Other things you can look for is scene length; you may notice that your scenes are extremely long or extremely short. From this view, you may also be able to see words or phrases that have been overused or repeat. These things have a way of jumping out at you from this view than when you were looking at the screen only seeing one page at a time.




After I have a draft done and I’m going back through reading it for what to do with the next draft, I use the margins of the work (either on hard copy or online), to comment on anything that stands out to me without automatically digging in and changing anything yet. It’s like leaving myself a trail of breadcrumbs. When I get done reading the draft, I can now go and review all the comments I left myself. I look for common threads or repeated questions. Usually, at this stage, I’m looking for the ‘bigger picture’ items: structure, theme, message. I address these things first. The smaller things I may have originally commented on (word choice, repeat word usage, etc.) will likely change as I work on the next draft addressing the larger items. So rather than get caught in those details when the bigger job hasn’t been done yet, I leave those things for later.


Color Code

This is a method I usually use when I’m getting down to the line-level. You can do this on a hard copy using a variety of highlighters, pens, or colored pencils or on the computer by using the highlighter or font tools. Choose a color to represent the following: repetitive words; repetitive phrases; cliches needing to be reworked; word choice needing improvement; passive voice. You can adjust this list according to what you want to train your eye to search for or what you know is a habit of yours that you want to make sure you catch (overuse of the word ‘I’ to start the sentence, for example). Pick the one thing you want to comb a section of the piece for and go through it just looking for that one thing. Color code accordingly. Move on to the next color. Now your piece is sprinkled with color and you can choose where you want to dig in first.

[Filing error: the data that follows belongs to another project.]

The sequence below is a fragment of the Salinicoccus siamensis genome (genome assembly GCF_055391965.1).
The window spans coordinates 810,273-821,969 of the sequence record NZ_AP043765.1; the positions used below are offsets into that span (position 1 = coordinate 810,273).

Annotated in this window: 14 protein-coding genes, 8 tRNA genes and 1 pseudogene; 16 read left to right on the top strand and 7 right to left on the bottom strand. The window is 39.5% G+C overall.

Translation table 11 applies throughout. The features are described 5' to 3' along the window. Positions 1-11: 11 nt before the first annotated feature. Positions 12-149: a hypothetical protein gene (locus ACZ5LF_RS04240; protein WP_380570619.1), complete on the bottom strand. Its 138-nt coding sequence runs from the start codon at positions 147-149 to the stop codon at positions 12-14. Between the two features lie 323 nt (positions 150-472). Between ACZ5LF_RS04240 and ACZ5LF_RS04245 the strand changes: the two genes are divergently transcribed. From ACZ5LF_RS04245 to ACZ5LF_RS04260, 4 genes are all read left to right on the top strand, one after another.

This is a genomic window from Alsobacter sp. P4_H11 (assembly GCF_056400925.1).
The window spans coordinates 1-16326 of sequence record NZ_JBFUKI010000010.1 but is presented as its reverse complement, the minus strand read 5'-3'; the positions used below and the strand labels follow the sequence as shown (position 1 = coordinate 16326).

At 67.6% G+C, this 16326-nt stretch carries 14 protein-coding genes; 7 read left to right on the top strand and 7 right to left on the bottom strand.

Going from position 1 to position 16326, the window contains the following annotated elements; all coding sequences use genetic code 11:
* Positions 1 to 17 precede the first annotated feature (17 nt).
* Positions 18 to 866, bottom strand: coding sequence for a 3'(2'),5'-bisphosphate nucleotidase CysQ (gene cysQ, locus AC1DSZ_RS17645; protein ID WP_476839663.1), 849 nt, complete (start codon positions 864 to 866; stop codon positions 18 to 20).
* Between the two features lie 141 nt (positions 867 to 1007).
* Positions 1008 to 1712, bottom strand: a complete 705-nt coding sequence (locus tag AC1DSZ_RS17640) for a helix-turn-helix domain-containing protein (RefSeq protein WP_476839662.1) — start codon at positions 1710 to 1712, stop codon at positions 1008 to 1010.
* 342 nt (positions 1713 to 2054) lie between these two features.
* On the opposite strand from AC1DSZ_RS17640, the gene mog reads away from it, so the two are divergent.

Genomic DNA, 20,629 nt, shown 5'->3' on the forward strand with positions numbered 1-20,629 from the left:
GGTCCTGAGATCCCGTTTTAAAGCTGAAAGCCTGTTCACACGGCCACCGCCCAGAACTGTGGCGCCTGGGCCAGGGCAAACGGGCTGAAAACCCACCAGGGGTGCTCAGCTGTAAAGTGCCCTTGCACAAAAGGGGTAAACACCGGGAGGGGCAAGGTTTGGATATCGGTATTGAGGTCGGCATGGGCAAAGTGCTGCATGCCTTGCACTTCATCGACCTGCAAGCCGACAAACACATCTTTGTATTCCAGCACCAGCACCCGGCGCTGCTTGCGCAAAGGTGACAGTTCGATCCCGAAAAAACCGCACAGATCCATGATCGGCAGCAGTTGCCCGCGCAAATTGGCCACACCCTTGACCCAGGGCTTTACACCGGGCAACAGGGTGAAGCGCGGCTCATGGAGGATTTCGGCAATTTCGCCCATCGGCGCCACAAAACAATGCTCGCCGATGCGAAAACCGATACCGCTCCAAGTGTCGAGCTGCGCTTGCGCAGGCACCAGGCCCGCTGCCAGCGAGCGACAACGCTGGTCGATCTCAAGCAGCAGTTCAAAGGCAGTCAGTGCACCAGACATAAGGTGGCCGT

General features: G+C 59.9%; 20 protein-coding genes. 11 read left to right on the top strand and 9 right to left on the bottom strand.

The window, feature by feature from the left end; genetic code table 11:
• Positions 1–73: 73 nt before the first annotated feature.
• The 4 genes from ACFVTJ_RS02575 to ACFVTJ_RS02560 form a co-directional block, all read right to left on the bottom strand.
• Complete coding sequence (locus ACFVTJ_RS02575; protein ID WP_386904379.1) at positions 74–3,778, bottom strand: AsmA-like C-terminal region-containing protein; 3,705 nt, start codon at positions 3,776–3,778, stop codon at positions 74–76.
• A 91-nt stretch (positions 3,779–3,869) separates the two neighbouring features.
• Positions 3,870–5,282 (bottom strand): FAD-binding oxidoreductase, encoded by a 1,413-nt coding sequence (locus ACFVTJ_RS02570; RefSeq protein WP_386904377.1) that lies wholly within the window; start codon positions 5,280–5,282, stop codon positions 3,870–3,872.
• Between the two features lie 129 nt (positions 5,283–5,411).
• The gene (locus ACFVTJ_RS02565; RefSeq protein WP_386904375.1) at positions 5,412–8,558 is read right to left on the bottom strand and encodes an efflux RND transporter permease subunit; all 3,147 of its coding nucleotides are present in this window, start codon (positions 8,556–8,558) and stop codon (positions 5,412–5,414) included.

Remember, revising is a way of ensuring your building withstands the elements. It’s making your tower invincible. You’re still the architect. You’re still in the creating stage -the part perhaps you love most. You’re just doing the detail work now that the initial structure is standing. Those details are important. They hold it up and make it long lasting. The harder work truly is over. You’ve conquered the blank page. You’ve conquered getting all the words down first. Revising is the party after your homework is done.


So, are you ready to revise?




A. Y. Berthiaume is a native Vermonter, aspiring writer, practicing feminist, recovering middle child, hobby junkie, wannabe superhero, and a mom who’s pretty sure she’s just “winging it” most of the time, but hoping she makes it look good. Though she loves the ‘f’ word for its versatility, you won’t find it in any of her LVW posts (because those are the rules). You can find some of her other writing on the Burlington VT Mom’s Blog (you won’t find the ‘f’ word there either). Berthiaume holds an M.F.A. in Creative Writing from the Northeast Ohio Masters of Fine Arts Program. Writing for League Lines Live provides the chance to offer other members of the writing tribe honest (and hopefully humorous) accounts of the trials and tribulations of aspiring to be a writer even when everyone else already thinks you’ve made it. Having only recently discovered her writing voice and made the decision to write under her own name, Berthiaume offers the following advice to her fellow word-wielding friends: Be brave. Be You. It’s time. Visit her at www.ayberthiaume.com.


Headshot credit @luannbaileyphotography

City photo by Chandra Maharzan, workspace by Joanna Kosinska, and Colored Pencils by Salvatore Ventura all on Unsplash.com